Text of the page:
The term “saved” is used many ways in the Bible. It’s easy to understand terms as one-dimensional. When we read that someone “believed” in Jesus… it is easiest to think of an “initial faith experience”, but that’s not always the case.
For many of the people in the gospels… their “faith” in Jesus was not when they began “believing” in God.
In the first chapter of John there is a quick succession of “first encounters” with Jesus. It begins in John 1:35 and continues through verse 51. Let’s take a quick look at these people and see if the text gives us any clue as to whether any of these people could have been justified “believers in God” prior to meeting Jesus.
The setting is “the wilderness”… the desert. John the Baptist is dressing very oddly, eating weird stuff, and saying some very strange things… all in a very remote and desolate place. John was either crazy… or he was a prophet sent from God. Many would conclude the former. No matter what people thought of him, the Baptist was saying things that piqued the interest of everyone in Israel.
John 1:35 (NASB95)
Again the next day John was standing with two of his disciples…
The first two people we will look at are these two disciples of John the Baptist. First, let’s acknowledge something; these two were not just on a day trip to check out the freak show that John had become. The text says they were “disciples” of John the Baptist. What does that mean?
Following up on my last post… I’d like to take a look at some more examples of justified, Old Testament saints, being used by God to welcome The Messiah to the earth. In Luke 1 we are introduced to the parents of John the Baptist. Again… it is important to pay attention to the way people are described in the text. I believe it gives a clue to the content of their souls.
Luke 1:5–7 (NASB95)
5 In the days of Herod, king of Judea, there was a priest named Zacharias, of the division of Abijah; and he had a wife from the daughters of Aaron, and her name was Elizabeth. 6 They were both righteous in the sight of God, walking blamelessly in all the commandments and requirements of the Lord. 7 But they had no child, because Elizabeth was barren, and they were both advanced in years.
When God chose a couple to bring John the Baptist into the world… he chose two people who were “righteous in the sight of God, walking blamelessly in all the commandments and requirements of the Lord.” These two people were people of faith… true believers in God… prior to their call to be the parents of John the Baptist.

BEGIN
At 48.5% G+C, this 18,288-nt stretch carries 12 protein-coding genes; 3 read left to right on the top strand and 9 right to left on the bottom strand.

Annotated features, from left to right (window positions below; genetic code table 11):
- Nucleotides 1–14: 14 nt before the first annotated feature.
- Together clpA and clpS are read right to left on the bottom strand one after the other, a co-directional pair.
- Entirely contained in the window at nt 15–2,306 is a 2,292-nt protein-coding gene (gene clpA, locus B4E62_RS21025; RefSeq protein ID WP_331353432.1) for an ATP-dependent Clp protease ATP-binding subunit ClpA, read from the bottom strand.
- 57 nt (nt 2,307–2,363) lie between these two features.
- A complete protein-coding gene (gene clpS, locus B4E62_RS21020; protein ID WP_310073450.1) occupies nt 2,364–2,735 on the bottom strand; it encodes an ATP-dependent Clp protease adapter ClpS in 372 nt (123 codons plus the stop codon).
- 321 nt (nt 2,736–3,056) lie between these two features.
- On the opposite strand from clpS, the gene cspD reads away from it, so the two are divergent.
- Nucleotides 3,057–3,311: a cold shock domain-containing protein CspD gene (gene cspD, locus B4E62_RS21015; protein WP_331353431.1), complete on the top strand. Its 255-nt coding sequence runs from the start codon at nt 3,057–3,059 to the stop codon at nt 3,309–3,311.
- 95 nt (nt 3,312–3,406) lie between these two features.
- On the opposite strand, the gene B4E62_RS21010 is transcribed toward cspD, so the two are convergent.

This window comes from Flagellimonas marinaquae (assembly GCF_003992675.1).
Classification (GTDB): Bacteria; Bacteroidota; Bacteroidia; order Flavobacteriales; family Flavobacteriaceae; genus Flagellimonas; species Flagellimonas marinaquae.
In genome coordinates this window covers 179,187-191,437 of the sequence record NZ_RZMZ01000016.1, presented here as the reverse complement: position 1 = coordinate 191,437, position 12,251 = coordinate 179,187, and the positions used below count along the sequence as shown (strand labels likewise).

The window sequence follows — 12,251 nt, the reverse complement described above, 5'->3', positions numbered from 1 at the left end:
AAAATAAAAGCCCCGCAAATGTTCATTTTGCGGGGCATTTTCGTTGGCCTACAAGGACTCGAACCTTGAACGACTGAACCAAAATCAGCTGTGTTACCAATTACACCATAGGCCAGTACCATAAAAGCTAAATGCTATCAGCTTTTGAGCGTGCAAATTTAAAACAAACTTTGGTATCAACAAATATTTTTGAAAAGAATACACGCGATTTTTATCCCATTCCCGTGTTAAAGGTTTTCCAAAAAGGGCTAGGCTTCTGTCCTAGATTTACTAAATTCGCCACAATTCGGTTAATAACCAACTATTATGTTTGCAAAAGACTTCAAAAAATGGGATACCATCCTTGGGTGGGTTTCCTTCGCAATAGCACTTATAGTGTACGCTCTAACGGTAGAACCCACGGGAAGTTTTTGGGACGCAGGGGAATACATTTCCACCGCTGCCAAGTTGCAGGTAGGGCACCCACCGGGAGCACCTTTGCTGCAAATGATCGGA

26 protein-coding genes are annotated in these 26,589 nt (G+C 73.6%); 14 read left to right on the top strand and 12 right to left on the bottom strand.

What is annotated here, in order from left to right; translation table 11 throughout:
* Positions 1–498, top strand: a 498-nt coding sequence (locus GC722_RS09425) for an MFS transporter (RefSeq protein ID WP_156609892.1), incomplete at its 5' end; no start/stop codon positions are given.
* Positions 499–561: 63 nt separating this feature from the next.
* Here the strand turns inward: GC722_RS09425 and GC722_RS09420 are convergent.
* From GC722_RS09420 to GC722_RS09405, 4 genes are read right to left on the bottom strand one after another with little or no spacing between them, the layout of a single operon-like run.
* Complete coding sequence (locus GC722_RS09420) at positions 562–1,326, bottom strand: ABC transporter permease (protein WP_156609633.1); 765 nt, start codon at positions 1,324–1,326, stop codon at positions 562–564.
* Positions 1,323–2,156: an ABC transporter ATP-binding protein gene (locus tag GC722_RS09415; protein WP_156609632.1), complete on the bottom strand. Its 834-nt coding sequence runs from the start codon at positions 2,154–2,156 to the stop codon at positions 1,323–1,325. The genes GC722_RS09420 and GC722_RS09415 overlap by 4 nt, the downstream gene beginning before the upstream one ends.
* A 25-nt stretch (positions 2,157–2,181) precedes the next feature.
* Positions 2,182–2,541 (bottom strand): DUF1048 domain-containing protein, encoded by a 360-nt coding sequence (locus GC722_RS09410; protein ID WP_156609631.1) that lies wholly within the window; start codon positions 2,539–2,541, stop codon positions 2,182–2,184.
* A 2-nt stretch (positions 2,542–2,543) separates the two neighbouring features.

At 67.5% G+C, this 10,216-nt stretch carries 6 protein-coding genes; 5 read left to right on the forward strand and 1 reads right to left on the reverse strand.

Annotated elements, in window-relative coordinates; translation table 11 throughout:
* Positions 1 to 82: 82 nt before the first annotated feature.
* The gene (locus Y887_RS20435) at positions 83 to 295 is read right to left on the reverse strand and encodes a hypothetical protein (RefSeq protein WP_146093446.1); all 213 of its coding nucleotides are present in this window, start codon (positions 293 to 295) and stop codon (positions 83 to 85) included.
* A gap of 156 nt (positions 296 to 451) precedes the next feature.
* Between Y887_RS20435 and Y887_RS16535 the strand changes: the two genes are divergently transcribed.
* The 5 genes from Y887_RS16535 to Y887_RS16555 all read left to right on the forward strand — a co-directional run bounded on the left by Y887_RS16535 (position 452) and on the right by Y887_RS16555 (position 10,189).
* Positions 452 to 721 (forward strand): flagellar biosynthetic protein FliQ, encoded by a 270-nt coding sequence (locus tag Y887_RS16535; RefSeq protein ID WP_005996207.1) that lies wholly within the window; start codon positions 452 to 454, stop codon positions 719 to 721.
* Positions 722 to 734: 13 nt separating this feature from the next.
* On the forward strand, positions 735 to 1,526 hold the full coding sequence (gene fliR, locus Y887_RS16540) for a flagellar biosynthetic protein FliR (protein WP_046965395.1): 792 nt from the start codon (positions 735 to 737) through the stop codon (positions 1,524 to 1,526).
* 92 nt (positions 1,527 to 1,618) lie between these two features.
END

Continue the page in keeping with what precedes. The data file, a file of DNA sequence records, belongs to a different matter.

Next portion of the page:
I know this might be obvious… but I’m not sure people always pay attention to this context. Continue reading →
I’ve been contemplating some words Jesus said right before he died.
Before I get to those thoughts… I need to give a little background information. I grew up in a good Bible-believing evangelical church… and I took communion on a regular basis. The symbolism of “taking communion” was always a really hard thing to understand. (I come from a tradition that views communion as a symbolic act. I acknowledge that other traditions within the church apply different understandings.)
Regarding communion, Jesus said that we are supposed to “do this in remembrance” of Him (1 Corinthians 11:23 and following). So, in my adolescence, I would sit, in the pew, with the small plastic cup in my hand (trying not to spill)… and hold the even smaller square of mass-produced “bread” between my two fingers (trying not to drop)… and I would try my hand at “remembrance“.
It went something like this…
“Jesus died… Thank you, Jesus…. His body was broken… His blood was spilled… He died… Jesus died… remember that Jesus died… Thank you… Died.”
Then when everyone else had received their same small cup and bead of bread… the pastor would allow us to eat and drink. I’d lick out the bottom of the cup with my tongue… and put it in the round rubber cup holder in front of me.
I did a lot of “remembering”… but never got much past that. Every time communion was served… I remembered… but it seemed really repetitive. I mean… I never really forgot about Jesus’ death between times. Continue reading →